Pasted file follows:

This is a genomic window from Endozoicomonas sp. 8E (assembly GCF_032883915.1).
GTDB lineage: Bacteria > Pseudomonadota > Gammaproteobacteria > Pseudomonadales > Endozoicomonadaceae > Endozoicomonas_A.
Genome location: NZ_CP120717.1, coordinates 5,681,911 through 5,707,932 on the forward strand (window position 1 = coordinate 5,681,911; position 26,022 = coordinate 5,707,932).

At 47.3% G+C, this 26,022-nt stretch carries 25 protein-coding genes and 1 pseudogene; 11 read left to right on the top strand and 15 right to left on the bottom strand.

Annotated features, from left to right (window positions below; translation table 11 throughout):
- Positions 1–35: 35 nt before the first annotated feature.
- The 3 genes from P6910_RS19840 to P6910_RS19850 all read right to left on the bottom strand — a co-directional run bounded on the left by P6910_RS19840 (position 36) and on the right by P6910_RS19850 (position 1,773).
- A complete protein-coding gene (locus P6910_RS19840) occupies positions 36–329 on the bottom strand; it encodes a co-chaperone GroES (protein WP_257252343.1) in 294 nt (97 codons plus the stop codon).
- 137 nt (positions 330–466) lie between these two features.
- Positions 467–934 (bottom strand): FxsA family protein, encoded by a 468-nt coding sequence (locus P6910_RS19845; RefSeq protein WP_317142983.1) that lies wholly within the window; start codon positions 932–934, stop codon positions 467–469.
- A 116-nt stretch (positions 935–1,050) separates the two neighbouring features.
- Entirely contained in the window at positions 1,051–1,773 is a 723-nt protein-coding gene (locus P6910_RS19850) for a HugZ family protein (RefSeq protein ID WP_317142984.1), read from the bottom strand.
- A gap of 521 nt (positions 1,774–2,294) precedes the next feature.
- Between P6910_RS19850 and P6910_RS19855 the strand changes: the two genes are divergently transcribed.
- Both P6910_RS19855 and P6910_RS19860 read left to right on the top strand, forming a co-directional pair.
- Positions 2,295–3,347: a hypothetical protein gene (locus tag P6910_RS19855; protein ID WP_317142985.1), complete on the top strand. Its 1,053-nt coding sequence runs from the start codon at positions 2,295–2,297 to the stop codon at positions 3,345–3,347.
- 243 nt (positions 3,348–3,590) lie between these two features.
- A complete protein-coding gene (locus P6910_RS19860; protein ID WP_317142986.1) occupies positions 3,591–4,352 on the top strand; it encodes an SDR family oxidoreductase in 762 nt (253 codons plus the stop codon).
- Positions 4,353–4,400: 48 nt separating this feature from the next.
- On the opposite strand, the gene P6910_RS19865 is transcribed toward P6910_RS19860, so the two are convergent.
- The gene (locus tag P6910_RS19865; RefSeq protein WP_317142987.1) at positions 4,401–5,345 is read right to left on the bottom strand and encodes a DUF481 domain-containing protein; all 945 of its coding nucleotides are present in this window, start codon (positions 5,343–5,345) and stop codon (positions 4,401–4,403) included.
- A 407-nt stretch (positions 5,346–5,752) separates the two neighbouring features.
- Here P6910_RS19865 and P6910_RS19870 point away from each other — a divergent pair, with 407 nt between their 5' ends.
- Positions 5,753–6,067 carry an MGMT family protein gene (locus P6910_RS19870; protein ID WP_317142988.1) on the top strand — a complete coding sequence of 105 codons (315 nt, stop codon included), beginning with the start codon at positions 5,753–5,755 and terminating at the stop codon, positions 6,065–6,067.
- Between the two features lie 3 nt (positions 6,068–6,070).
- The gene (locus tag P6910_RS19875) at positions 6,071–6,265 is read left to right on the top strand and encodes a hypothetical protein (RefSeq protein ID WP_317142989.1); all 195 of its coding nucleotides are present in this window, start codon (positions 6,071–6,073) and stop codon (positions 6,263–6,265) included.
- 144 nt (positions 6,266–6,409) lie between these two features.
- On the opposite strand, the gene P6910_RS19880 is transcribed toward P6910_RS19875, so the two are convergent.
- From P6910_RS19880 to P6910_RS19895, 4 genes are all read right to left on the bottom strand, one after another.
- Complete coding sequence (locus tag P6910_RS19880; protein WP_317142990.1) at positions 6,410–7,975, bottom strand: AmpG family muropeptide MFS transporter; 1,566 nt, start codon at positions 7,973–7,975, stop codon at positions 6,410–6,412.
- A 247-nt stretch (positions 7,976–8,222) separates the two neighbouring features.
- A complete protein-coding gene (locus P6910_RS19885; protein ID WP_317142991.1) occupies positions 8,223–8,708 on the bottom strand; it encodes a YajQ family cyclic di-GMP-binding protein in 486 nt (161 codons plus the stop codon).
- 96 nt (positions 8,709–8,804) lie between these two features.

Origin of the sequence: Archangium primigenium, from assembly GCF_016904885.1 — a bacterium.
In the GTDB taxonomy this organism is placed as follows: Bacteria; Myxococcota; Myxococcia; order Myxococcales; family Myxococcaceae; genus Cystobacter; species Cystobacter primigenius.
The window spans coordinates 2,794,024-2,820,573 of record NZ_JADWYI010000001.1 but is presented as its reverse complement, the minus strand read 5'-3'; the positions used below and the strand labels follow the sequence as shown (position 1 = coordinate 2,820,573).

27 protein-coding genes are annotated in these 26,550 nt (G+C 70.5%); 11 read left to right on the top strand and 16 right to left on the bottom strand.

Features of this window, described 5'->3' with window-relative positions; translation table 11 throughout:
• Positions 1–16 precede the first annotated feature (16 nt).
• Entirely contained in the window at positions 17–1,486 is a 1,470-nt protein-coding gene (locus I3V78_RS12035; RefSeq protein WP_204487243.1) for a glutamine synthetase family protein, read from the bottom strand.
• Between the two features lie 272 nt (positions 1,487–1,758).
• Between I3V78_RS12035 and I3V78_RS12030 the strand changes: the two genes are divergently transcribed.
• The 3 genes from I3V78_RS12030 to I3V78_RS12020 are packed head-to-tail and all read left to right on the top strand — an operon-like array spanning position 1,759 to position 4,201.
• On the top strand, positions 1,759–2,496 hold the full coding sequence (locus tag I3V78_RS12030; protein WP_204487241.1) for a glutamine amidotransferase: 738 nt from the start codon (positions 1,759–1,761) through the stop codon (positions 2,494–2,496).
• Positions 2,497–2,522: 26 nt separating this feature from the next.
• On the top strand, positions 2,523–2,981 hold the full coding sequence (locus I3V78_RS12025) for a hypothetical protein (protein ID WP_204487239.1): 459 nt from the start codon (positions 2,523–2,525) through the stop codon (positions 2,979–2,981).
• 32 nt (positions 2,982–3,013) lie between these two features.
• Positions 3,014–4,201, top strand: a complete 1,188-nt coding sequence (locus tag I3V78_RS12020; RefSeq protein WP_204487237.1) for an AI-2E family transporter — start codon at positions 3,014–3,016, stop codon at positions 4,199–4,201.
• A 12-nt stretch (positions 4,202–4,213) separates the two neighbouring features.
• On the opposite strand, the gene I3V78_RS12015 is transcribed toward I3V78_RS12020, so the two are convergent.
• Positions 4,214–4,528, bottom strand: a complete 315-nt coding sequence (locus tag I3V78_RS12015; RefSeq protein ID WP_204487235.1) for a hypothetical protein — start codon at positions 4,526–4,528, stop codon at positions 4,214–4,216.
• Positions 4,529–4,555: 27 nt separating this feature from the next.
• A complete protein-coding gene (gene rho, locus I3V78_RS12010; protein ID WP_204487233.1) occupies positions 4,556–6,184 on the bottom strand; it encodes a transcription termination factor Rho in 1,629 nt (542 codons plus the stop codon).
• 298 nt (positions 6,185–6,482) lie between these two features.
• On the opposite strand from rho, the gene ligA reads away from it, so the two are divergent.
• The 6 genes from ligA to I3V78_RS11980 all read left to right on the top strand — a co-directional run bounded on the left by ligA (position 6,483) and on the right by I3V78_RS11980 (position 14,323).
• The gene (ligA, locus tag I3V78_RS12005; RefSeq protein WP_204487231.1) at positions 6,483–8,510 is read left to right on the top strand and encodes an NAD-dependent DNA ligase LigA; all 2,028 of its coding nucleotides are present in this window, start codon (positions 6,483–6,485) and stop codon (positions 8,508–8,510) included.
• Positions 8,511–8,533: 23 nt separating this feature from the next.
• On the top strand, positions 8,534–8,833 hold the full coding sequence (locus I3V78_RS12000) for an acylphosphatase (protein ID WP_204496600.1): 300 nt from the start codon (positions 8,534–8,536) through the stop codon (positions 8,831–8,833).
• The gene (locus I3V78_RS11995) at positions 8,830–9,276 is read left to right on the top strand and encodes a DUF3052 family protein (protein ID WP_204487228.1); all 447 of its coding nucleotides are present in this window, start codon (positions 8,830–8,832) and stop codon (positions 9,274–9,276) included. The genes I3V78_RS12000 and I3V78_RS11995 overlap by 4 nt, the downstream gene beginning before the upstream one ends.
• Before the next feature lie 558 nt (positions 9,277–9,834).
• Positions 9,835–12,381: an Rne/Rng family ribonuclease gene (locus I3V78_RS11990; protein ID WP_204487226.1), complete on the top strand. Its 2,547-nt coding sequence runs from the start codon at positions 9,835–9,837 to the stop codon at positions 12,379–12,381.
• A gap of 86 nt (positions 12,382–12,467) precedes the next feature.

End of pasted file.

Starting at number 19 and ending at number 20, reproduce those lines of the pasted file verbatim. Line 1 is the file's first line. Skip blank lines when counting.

- Positions 4,353–4,400: 48 nt separating this feature from the next.
- On the opposite strand, the gene P6910_RS19865 is transcribed toward P6910_RS19860, so the two are convergent.